However, lately I have been catching more glimpses of the light that always shines in darkness.
It started several weeks ago when I went to the Disney Lake area of Cordova for a story.
As I neared the intersection of Massachusetts Avenue and Bevill Drive, I saw a giant sunflower growing on the side of the road. I had to stop and stare.
I have seen plenty of kudzu growing wild in the city limits but never sunflowers. Plus, this sunflower had sprung up in a neighborhood that was hit hard on April 27.
As I kneeled to take a picture of it, I noticed the broken remains of a trailer in the background. It was a sad sight that seemed entirely appropriate in the shot.
Across the railroad tracks, gourds are taking over part of the lot where a local artist lived before the storm and awaiting the day that she is ready to paint them.
Apparently no matter how much a landscape is altered by a tornado, beauty will always be back.
Signs like that are easy to miss unless you need them to give you strength. Then you see them everywhere.
A friend of mine lost her daughter to breast cancer recently. The night I heard the end was near, I had the odd thought that maybe Jesus would be wearing pink when He met Rusha. I sent that to her mother, Elane, in a text message hoping it would bring her comfort.
As always, God did me one better.
Rusha died that night, and for several days afterward the sky turned a gorgeous shade of pink at sunset.
My sweetest surprises come when I least expect them.
I worked Labor Day weekend. As I drove to the office that Saturday, I sought motivation in the fact that my overdue week of vacation would start on Monday.
One of the first things I did when I arrived was log on to Facebook to check for breaking news. (That’s my story and I’m sticking to it.)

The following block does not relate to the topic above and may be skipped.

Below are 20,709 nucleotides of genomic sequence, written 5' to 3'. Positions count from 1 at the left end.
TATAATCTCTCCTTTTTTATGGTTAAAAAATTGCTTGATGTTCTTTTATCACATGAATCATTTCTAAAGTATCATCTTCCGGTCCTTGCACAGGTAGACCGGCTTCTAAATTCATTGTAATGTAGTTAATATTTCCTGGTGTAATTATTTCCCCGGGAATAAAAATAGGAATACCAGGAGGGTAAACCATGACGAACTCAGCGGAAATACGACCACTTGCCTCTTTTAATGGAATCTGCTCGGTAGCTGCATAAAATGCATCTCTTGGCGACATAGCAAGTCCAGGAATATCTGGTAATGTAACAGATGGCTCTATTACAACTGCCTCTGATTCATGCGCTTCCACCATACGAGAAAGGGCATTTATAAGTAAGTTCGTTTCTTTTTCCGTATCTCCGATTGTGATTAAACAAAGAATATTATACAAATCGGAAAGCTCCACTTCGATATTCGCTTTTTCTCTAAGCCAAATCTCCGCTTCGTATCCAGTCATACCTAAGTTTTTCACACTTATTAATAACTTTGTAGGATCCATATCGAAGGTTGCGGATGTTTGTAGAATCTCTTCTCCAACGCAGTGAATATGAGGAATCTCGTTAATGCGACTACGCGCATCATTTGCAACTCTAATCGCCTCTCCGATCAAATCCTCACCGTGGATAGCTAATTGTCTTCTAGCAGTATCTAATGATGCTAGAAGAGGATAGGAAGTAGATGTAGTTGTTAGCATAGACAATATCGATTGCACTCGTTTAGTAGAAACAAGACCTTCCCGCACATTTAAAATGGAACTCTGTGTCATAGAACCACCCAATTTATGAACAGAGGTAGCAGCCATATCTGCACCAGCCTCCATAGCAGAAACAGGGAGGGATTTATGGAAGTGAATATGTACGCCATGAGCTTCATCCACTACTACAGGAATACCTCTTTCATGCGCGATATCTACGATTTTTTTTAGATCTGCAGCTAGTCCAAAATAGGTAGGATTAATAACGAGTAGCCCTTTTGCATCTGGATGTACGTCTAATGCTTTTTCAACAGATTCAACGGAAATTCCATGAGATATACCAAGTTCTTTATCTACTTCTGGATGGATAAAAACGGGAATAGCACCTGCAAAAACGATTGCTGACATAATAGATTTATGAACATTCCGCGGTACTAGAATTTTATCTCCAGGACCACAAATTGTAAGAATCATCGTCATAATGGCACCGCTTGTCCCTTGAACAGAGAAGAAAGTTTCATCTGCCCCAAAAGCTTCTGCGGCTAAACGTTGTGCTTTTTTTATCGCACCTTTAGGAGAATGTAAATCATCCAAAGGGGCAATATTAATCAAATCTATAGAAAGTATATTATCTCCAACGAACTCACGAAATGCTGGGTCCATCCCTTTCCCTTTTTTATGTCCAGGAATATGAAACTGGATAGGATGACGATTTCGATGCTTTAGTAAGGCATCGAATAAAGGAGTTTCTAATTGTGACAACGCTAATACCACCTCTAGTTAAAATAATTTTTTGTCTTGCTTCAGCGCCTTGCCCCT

Instead, a new feature on Facebook reminded me that Sept. 3 is an important date in my life. On that day in 2009, I posted “Jennifer has tested positive for something important but it ain’t the swine flu.”
That’s how I told most of our family and friends that Zac and I were going to have a baby.
Noah Wyatt was so small at that point that he was not even visible on an ultrasound. I was slightly excited but mostly in shock.
The girl who typed those words two years ago was freaking out inside because the plans she had set in stone had just been erased by a tiny plus sign.
The girl who read them last Saturday smiled because she knew her son is awesome and a part of a bigger, better plan.
Even on Sept. 11, 2001, the clouds that touched one of the hijacked planes had a silver lining.
United Airlines Flight 93 was likely supposed to take out the White House or the Capitol. Instead, it crashed in a Pennsylvania field.
The passengers aboard, unlike their counterparts on the planes that struck the Twin Towers and the Pentagon, knew that they were part of a coordinated attack on the United States.
They had time to accept the fact that they were going to die. Rather than spend their last few moments on this Earth in the fetal position, they voted to fight back.
Think about that for a second – they voted.
I’m sure that, like many of us, some of the people on Flight 93 had skipped an Election Day now and then. However, on one of the darkest days in this nation’s history, they took a vote and decided to fight for the freedom they wouldn’t live long enough to enjoy.
What an amazingly American thing to do.
From what I have read, it’s unclear whether the passengers made it into the cockpit. It is possible that the terrorists drove the plane into the ground themselves when they realized they had feisty hostages on their hands.
Either way, I believe President Bush was correct in saying that the passengers and crew of Flight 93 won the first victory in the war on terror.
One day, Wyatt will probably ask me where I was on Sept. 11, 2001. Since he is a smart kid, I expect he will ask if something so terrible will ever happen again.
Unfortunately, I can’t tell him that it won’t.
In this world, we are assured that we will have trials and tribulations. But there is always a light, and the darkness cannot overcome it.